Ramondino, Fabrizia (1936– )

Fabrizia Ramondino develops a discourse on women within a Neapolitan sociological and cultural context. The crossing of ethnicity and gender, which is central in her texts and is dealt with in a dispassionate manner, has gained Ramondino a special niche within the tradition of Neapolitan writers.

In Star di casa (1991) Naples symbolizes the human condition. The instability of life in Naples—epitomized here by the 1980 earthquake and the vicinity to the volcano Vesuvio—seems to be balanced off by the immobility of the family structure dominated by a powerful matriarch.

Among Ramondino’s short stories, ‘‘Una giornata della bambina Perfetta D’Ayala,’’ from Storie di Patio (1983), best sums up the writer’s views on Neapolitan matriarchy. The story is told by Perfetta, a preschooler who is entrusted to her great-grandmother and spends her days sitting on the floor. The enclosed space of the overcrowded apartment, the repetitive activities of her day, and the relationship between the child and the old matriarch effectively represent an unchangeable family structure. In the Neapolitan area, in fact, matriarchy is a system that exists inside patriarchy as a form of perpetuation of the law of the father. While it does not challenge the survival of patriarchy, it ensures a powerful although ambiguous status to older women in the family. The great-grandmother of Ramondino’s story, who dominates Perfetta and the rest of the women in the family, is herself a prisoner of a system that she has inherited from her female ancestors and that she will bequeath after her death.

Perfetta’s resolution to evade such a constricting role and to leave Naples when her time comes expresses the author’s view of matriarchy as an oppressive self-enclosed system, which is debilitating for both men and women.

Ramondino, however, distinguishes between the oppressive system of matriarchy and a possible vital relationship among women. In Althe´nopis (1981), a fictional autobiography, she maps female genealogies and traces the connection between ancestral links and female sexuality. Place plays an important role in this text too. The autobiographer shows her own life to be part of the surroundings she describes, in Naples and in the coastal town of Campania where she spends part of her childhood. In her somewhat defamiliarized narration, houses occupy a special role as the private sphere where women establish their limited power.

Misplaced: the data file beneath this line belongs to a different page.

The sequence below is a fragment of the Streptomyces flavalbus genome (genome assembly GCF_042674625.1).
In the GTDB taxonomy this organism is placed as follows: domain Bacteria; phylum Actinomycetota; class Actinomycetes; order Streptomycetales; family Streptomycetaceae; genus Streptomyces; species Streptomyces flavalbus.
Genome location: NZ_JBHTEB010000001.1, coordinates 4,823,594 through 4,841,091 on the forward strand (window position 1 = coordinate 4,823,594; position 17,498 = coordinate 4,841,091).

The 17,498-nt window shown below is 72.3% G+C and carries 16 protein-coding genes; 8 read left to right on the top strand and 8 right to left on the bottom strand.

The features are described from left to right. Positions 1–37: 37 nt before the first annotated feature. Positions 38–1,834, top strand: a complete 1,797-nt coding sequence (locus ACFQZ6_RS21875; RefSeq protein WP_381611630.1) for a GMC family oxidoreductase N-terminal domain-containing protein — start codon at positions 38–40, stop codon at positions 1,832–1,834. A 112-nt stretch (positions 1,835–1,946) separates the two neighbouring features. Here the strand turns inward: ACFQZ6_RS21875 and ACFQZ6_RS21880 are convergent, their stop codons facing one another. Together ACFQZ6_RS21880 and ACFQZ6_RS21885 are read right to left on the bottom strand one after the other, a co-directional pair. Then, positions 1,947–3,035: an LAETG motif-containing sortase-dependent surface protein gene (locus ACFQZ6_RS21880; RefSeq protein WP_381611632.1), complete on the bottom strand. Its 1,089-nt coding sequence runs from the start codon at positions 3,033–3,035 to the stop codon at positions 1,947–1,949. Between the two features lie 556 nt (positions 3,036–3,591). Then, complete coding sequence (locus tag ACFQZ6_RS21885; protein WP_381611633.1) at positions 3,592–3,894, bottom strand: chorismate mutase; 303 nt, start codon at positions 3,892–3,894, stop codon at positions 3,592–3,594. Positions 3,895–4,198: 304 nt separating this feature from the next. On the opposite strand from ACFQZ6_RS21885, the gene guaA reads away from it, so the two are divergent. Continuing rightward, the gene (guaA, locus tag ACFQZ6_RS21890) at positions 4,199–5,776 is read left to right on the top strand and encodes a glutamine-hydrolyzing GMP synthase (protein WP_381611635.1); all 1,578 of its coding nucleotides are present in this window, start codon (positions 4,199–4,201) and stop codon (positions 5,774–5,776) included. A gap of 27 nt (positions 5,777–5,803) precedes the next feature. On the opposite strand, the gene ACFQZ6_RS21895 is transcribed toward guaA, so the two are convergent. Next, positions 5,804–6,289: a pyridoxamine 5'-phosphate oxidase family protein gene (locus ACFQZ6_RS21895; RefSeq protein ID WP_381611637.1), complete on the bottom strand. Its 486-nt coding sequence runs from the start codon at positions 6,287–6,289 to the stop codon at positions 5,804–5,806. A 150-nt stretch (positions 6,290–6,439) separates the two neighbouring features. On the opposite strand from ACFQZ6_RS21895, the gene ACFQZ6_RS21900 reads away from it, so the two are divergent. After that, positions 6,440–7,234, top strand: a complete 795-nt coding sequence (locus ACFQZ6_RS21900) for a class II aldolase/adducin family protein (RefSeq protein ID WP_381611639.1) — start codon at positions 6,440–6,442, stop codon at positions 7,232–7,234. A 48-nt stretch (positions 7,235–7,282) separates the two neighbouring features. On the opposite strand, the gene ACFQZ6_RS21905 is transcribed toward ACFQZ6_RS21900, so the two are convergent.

The mother/daughter relationship* is also central to her 1994 drama Terre-moto con madre e figlia (Earthquake with mother and daughter), where the domestic upheaval caused by the inevitable separation of mother and daughter is mirrored by the social upheaval created by the earthquake. In In viaggio (1995)—a collection of essays and stories organized around the theme of travel and dealing with Ramondino’s numerous actual journeys and literary voyages— the writer weaves together autobiographical fragments with imaginary visions.

Bibliography: Fanning, Ursula. ‘‘Mother in the Text, Mothering the Text: Francesca Sanvitale and Fabrizia Ramondino.’’ The Italianist 14 (1994): 204– 17; Giorgio, Adalgisa. ‘‘Conversazione con Francesca Ramondino, 8 maggio 1994.’’ In Culture and Society in Southern Italy. Past and Present. Ed. Anna Cento Bull and Adalgisa Giorgio. Supplement to The Italianist 14 (1994): 26– 36; ———. ‘‘Narrativa napoletana e napoletanita`.’’ In Culture and Society in Southern Italy. Past and Present. 37–52; Marotti, Maria. ‘‘Filial Discourses: Feminism and Femininity in Italian Women’s Autobiography.’’ In Feminine Feminists: Cultural Practices in Italy. Ed. Giovanna Miceli Jeffries. Minneapolis: University of Minnesota Press, 1994. 65–86; ———. ‘‘Ethnic Matriarchy: Fabrizia Ramondino’s Neapolitan World.’’ In Italian Women Writers from the Renaissance to the Present: Revising the Canon. Ed. Maria Ornella Marotti. University Park, Pa.: The Pennsylvania State University Press, 1996. 173–85.


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